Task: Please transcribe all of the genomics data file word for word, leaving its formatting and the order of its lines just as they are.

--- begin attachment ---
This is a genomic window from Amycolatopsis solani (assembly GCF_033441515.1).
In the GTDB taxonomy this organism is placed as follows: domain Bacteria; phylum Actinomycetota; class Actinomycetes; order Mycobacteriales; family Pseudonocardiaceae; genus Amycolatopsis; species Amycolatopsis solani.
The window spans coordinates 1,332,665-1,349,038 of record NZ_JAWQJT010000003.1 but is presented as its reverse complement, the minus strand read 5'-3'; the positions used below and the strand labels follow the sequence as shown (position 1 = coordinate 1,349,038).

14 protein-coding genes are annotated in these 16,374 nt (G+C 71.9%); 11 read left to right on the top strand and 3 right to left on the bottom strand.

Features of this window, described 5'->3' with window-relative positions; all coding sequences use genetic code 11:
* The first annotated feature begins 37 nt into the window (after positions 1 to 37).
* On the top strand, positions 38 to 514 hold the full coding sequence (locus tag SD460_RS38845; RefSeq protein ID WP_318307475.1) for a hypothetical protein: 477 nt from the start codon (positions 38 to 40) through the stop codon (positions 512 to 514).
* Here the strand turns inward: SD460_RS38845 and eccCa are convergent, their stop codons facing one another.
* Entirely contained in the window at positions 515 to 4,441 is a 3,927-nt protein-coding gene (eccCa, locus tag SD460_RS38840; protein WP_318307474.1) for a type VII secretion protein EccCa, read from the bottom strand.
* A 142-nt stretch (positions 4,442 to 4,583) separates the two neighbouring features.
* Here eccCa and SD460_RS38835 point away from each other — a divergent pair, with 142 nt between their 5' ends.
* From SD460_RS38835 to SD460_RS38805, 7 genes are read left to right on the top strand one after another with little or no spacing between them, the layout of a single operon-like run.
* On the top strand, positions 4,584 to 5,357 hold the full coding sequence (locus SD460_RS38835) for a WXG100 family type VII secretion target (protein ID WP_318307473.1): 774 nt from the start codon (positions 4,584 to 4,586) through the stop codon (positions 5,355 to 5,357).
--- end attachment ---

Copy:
This is a genomic window from Amycolatopsis solani (assembly GCF_033441515.1).
In the GTDB taxonomy this organism is placed as follows: domain Bacteria; phylum Actinomycetota; class Actinomycetes; order Mycobacteriales; family Pseudonocardiaceae; genus Amycolatopsis; species Amycolatopsis solani.
The window spans coordinates 1,332,665-1,349,038 of record NZ_JAWQJT010000003.1 but is presented as its reverse complement, the minus strand read 5'-3'; the positions used below and the strand labels follow the sequence as shown (position 1 = coordinate 1,349,038).

14 protein-coding genes are annotated in these 16,374 nt (G+C 71.9%); 11 read left to right on the top strand and 3 right to left on the bottom strand.

Features of this window, described 5'->3' with window-relative positions; all coding sequences use genetic code 11:
* The first annotated feature begins 37 nt into the window (after positions 1 to 37).
* On the top strand, positions 38 to 514 hold the full coding sequence (locus tag SD460_RS38845; RefSeq protein ID WP_318307475.1) for a hypothetical protein: 477 nt from the start codon (positions 38 to 40) through the stop codon (positions 512 to 514).
* Here the strand turns inward: SD460_RS38845 and eccCa are convergent, their stop codons facing one another.
* Entirely contained in the window at positions 515 to 4,441 is a 3,927-nt protein-coding gene (eccCa, locus tag SD460_RS38840; protein WP_318307474.1) for a type VII secretion protein EccCa, read from the bottom strand.
* A 142-nt stretch (positions 4,442 to 4,583) separates the two neighbouring features.
* Here eccCa and SD460_RS38835 point away from each other — a divergent pair, with 142 nt between their 5' ends.
* From SD460_RS38835 to SD460_RS38805, 7 genes are read left to right on the top strand one after another with little or no spacing between them, the layout of a single operon-like run.
* On the top strand, positions 4,584 to 5,357 hold the full coding sequence (locus SD460_RS38835) for a WXG100 family type VII secretion target (protein ID WP_318307473.1): 774 nt from the start codon (positions 4,584 to 4,586) through the stop codon (positions 5,355 to 5,357).